Employee housing is a good thing. I live in WHA housing. At the risk of putting the WHA's future in jeopardy, I'll go so far as to say if I wasn't in WHA housing I probably wouldn't still be living in Whistler. But this isn't a WHA project. This is a private development. While there's nothing wrong with that, the devil, like God, is in the details. And the details on this project raise more questions than the answers Triple-One or the RMOW Planning Department have provided. That's probably because the answers wouldn't give the kind of comfort level necessary for council to approve this project.

Among the questions raised are, in no particular order, affordability, demand, moral hazard, the impact on market rents and future projects, the role, if any, RMOW should play enriching private developers and, ultimately, whether the RMOW has given up on its role, through WHA, of providing affordable, resident-restricted housing for employees of Whistler.

That's a lot of questions. And that explains why this is only Part I. Given the slapdash consideration this proposal was given at the Dec. 19 council meeting, I plan to delve more deeply into these questions. Fortunately, owing to the nature of this proposal, the RMOW is forced to hold public consultations before opening the vaults and approving it. I can afford to spend a couple of weeks shining light on this murky proposal.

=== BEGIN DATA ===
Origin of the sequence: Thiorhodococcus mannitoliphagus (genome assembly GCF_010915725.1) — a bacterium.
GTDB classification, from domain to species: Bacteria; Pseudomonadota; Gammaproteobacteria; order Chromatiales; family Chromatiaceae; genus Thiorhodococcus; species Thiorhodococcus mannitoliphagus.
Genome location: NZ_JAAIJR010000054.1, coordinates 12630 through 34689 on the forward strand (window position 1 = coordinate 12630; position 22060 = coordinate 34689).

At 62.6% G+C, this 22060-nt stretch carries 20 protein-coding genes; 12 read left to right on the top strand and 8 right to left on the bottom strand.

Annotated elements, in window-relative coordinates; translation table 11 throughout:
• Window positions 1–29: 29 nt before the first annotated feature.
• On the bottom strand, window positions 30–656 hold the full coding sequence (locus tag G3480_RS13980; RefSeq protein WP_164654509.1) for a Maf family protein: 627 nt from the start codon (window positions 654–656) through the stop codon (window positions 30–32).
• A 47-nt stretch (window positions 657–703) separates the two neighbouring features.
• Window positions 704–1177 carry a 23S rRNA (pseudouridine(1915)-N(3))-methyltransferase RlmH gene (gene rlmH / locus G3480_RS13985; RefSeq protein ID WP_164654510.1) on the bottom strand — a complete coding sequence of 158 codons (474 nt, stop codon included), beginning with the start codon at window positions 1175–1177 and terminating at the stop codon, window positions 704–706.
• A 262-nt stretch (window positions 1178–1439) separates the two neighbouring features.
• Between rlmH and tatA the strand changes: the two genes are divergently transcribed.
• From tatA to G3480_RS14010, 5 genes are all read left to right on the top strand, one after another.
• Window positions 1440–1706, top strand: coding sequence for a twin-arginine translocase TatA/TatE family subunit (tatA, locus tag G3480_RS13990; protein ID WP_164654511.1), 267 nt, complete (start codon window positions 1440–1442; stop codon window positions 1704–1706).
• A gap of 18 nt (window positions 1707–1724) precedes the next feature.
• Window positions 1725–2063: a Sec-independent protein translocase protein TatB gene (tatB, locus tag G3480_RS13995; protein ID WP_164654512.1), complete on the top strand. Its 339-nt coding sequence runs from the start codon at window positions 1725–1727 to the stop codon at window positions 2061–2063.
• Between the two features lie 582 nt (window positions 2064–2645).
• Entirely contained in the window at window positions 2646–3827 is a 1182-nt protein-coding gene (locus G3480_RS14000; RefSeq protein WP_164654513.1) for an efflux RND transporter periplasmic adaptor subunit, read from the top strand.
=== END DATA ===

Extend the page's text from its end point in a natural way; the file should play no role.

But if you're curious, the brief answer to some of these questions is, the project isn't affordable. There is questionable demand, certainly not anything that meets council's avowed promise to make "evidence-based" decisions. Making the apartments envisioned by this proposal available to local businesses to rent, as opposed to individuals on or off the WHA waitlist, lays the groundwork for multiple moral hazards. The sky-high rents proposed will move market rents higher. And I'm still scratching my head wondering whether this council has given up on creating affordable, employee-restricted housing.

I'll lay out my analysis supporting those conclusions next week.

Oooo, something to look forward to.